My mackerdoodle is a pretty compliant child. We have our discipline issues with her, but generally she falls on the compliant side of the scale. Her brother on the other hand – not so much.
We have four suitcases in our living room that serve as storage for various things, and in the almost six months we’ve lived in this apartment (is it that long already? Only 3 1/2 years to go!) they have rested against the living room wall undisturbed. The mackerdoodle did not even consider moving them or doing anything more than choosing a movie from the one containing kids movies. That is, until the end of last week, when the cheesedoodle pushed the kid movie case out from the wall and hid behind it. The mackerdoodle watched him do it, and watched our (non) response. Suddenly it was open season on suitcase play.
The first “game” was an expansion of her brother’s original idea, but instead of hiding behind one case, she built a little fortress with all four cases. Jonathan put a blanket on the top as a roof and she was in there for HOURS.
When she tired of that, she removed the blanket and lined the cases up with the two big ones on each end, and the smaller ones making steps inside. It was a train, and that was a hit with both kids. The cheesedoodle would stand on the smallest case and peek out over the front case, like a driver, while his sister perched on the rear case with her feet on the middle case, and performed the role of passenger to perfection. The driver, being only 18 months old, had a habit of getting down from the train, running around it in laughter, and getting back on, but the passenger didn’t seem to mind the delay.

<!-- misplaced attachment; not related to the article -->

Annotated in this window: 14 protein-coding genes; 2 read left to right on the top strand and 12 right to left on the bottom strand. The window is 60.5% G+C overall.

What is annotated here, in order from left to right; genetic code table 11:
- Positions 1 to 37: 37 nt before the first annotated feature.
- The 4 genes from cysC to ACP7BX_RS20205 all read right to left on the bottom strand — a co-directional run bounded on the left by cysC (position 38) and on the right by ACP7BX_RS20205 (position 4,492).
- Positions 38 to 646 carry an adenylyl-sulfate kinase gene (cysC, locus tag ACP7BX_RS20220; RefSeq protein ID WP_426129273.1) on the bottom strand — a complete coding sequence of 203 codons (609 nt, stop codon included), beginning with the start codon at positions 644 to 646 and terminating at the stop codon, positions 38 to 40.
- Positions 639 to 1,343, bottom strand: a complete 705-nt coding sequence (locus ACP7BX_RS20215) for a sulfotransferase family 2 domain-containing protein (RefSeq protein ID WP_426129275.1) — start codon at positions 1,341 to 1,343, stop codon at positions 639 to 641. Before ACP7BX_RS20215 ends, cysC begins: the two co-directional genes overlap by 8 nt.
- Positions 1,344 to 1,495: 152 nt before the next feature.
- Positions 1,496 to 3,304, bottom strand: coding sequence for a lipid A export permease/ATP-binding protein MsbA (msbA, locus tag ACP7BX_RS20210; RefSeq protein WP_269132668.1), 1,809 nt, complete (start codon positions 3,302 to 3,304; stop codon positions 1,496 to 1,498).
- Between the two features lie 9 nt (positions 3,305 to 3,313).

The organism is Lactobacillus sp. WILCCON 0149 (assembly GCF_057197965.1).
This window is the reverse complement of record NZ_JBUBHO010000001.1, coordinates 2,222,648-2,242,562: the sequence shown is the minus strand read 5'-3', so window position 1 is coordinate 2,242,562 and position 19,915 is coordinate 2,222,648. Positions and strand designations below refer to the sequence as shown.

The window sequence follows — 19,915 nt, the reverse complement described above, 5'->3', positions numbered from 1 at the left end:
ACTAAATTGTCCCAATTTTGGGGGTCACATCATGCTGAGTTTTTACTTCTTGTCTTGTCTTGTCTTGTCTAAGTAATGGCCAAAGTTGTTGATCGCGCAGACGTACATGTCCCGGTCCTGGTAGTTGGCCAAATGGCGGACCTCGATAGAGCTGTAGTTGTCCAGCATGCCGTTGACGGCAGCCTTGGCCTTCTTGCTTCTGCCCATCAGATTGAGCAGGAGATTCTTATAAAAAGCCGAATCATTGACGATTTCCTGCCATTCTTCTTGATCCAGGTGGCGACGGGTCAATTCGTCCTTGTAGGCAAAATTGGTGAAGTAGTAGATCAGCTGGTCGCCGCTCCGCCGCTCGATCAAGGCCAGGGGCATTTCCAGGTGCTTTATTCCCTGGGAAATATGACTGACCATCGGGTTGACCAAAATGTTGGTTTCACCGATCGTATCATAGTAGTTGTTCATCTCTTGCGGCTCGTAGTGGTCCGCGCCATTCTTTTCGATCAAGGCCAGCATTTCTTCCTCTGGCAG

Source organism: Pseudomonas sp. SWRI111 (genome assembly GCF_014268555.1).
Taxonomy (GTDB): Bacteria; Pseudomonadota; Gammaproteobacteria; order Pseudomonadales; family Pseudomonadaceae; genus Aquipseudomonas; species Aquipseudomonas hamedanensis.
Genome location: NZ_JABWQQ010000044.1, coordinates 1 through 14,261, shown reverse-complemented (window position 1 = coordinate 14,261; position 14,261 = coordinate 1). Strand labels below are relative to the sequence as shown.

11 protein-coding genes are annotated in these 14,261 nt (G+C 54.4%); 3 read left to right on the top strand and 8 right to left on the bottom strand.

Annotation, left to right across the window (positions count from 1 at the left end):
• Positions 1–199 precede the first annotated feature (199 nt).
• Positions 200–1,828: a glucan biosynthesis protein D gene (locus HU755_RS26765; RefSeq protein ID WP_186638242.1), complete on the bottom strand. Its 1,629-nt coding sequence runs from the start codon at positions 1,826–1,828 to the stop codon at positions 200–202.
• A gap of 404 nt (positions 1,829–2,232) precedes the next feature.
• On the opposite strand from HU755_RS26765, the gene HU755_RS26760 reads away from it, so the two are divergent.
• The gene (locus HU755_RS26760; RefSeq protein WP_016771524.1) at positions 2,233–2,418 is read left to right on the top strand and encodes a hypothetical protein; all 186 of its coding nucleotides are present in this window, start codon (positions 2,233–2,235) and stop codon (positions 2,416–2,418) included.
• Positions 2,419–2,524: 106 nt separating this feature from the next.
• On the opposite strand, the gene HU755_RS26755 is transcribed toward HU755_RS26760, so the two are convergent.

They played train for two days, and then it was time for something new. This time the mackerdoodle asked for my help to put the two largest cases flat on the floor and stand the medium case on its side. She then grabbed a toy mallet from the play room and stood on the large cases, behind the smaller one, with the hammer in her hand like a microphone, and said, “Welcome to church. Let’s all sing a song.” She sang into that hammer with great gusto, “Let’s all celebrate God! Let’s all celebrate God,” while her brother stood in front of her, holding my small red leather ESV, “singing” along in his own wordless, but no less enthusiastic, way. They sang “This is the day” and “Holy, Holy, Holy,” and several more verses of the celebrate God mackerdoodle original until lunchtime.
That evening I put the cases back where they belonged and they stayed there for a day, but on Saturday the two kids got the urge to play again. This time she pushed the kid movie case out from the wall, like her brother had done almost a week earlier, but she moved the medium case in behind it. She fetched a carved wooden Mallard duck from a shelf in the living room, and placed it on the larger case. She proceeded to sit on top of the medium case, and say, in a clear, strong voice, “Thank you for coming. Today we will be talking about ducks.” Which she did. For a full twenty minutes, although not all of it was entirely factual. Her brother sat on the floor in front of her “podium”, coloring and periodically adding his own seemingly agreeing grunts. Or maybe quacks?
It has been a very entertaining week in the kid department. I am left wondering what the rest of my life will look like, with a kid who, at three, delivers a nature lecture for entertainment, and an 18 month old who wanted to eat all of his meals standing at his post on the “train.” Every time I thought about it, the snickerdoodle would prod me as if to say, “and don’t forget me. I’ll be an unknown variable!” Which, of course, she will.